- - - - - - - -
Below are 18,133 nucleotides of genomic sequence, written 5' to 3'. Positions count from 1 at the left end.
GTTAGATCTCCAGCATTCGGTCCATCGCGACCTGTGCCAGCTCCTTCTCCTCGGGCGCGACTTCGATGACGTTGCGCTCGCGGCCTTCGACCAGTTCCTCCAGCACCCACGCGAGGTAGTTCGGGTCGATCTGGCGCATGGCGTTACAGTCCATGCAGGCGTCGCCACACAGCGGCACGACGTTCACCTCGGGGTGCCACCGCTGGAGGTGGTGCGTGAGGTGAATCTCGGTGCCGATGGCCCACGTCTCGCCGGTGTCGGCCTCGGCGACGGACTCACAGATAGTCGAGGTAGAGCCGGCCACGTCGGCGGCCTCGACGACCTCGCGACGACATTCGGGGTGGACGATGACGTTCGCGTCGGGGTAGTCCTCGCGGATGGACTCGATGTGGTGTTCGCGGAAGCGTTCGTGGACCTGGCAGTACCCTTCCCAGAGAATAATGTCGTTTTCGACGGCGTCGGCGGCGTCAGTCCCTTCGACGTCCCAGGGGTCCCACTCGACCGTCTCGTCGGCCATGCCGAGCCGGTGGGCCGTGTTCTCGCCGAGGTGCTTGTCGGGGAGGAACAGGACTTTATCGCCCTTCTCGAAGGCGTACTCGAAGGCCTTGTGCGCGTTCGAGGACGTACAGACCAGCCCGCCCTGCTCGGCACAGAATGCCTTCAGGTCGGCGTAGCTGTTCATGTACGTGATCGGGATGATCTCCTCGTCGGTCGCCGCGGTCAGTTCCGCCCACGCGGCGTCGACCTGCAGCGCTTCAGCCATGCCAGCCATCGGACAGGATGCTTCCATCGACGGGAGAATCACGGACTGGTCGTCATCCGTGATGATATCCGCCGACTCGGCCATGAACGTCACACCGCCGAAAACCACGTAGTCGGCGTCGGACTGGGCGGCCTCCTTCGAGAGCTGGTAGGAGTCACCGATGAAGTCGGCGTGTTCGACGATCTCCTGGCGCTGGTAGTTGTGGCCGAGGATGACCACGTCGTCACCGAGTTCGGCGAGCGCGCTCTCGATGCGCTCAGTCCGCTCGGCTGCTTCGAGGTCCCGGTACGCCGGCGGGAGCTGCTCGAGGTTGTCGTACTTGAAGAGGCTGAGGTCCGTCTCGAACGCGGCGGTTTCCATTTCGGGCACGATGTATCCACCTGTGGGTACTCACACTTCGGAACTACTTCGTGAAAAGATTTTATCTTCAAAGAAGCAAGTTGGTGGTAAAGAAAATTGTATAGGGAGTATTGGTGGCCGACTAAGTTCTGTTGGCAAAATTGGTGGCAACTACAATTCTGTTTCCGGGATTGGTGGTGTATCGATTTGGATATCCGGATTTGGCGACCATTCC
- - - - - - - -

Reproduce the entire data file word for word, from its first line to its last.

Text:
Below are 18,133 nucleotides of genomic sequence, written 5' to 3'. Positions count from 1 at the left end.
GTTAGATCTCCAGCATTCGGTCCATCGCGACCTGTGCCAGCTCCTTCTCCTCGGGCGCGACTTCGATGACGTTGCGCTCGCGGCCTTCGACCAGTTCCTCCAGCACCCACGCGAGGTAGTTCGGGTCGATCTGGCGCATGGCGTTACAGTCCATGCAGGCGTCGCCACACAGCGGCACGACGTTCACCTCGGGGTGCCACCGCTGGAGGTGGTGCGTGAGGTGAATCTCGGTGCCGATGGCCCACGTCTCGCCGGTGTCGGCCTCGGCGACGGACTCACAGATAGTCGAGGTAGAGCCGGCCACGTCGGCGGCCTCGACGACCTCGCGACGACATTCGGGGTGGACGATGACGTTCGCGTCGGGGTAGTCCTCGCGGATGGACTCGATGTGGTGTTCGCGGAAGCGTTCGTGGACCTGGCAGTACCCTTCCCAGAGAATAATGTCGTTTTCGACGGCGTCGGCGGCGTCAGTCCCTTCGACGTCCCAGGGGTCCCACTCGACCGTCTCGTCGGCCATGCCGAGCCGGTGGGCCGTGTTCTCGCCGAGGTGCTTGTCGGGGAGGAACAGGACTTTATCGCCCTTCTCGAAGGCGTACTCGAAGGCCTTGTGCGCGTTCGAGGACGTACAGACCAGCCCGCCCTGCTCGGCACAGAATGCCTTCAGGTCGGCGTAGCTGTTCATGTACGTGATCGGGATGATCTCCTCGTCGGTCGCCGCGGTCAGTTCCGCCCACGCGGCGTCGACCTGCAGCGCTTCAGCCATGCCAGCCATCGGACAGGATGCTTCCATCGACGGGAGAATCACGGACTGGTCGTCATCCGTGATGATATCCGCCGACTCGGCCATGAACGTCACACCGCCGAAAACCACGTAGTCGGCGTCGGACTGGGCGGCCTCCTTCGAGAGCTGGTAGGAGTCACCGATGAAGTCGGCGTGTTCGACGATCTCCTGGCGCTGGTAGTTGTGGCCGAGGATGACCACGTCGTCACCGAGTTCGGCGAGCGCGCTCTCGATGCGCTCAGTCCGCTCGGCTGCTTCGAGGTCCCGGTACGCCGGCGGGAGCTGCTCGAGGTTGTCGTACTTGAAGAGGCTGAGGTCCGTCTCGAACGCGGCGGTTTCCATTTCGGGCACGATGTATCCACCTGTGGGTACTCACACTTCGGAACTACTTCGTGAAAAGATTTTATCTTCAAAGAAGCAAGTTGGTGGTAAAGAAAATTGTATAGGGAGTATTGGTGGCCGACTAAGTTCTGTTGGCAAAATTGGTGGCAACTACAATTCTGTTTCCGGGATTGGTGGTGTATCGATTTGGATATCCGGATTTGGCGACCATTCC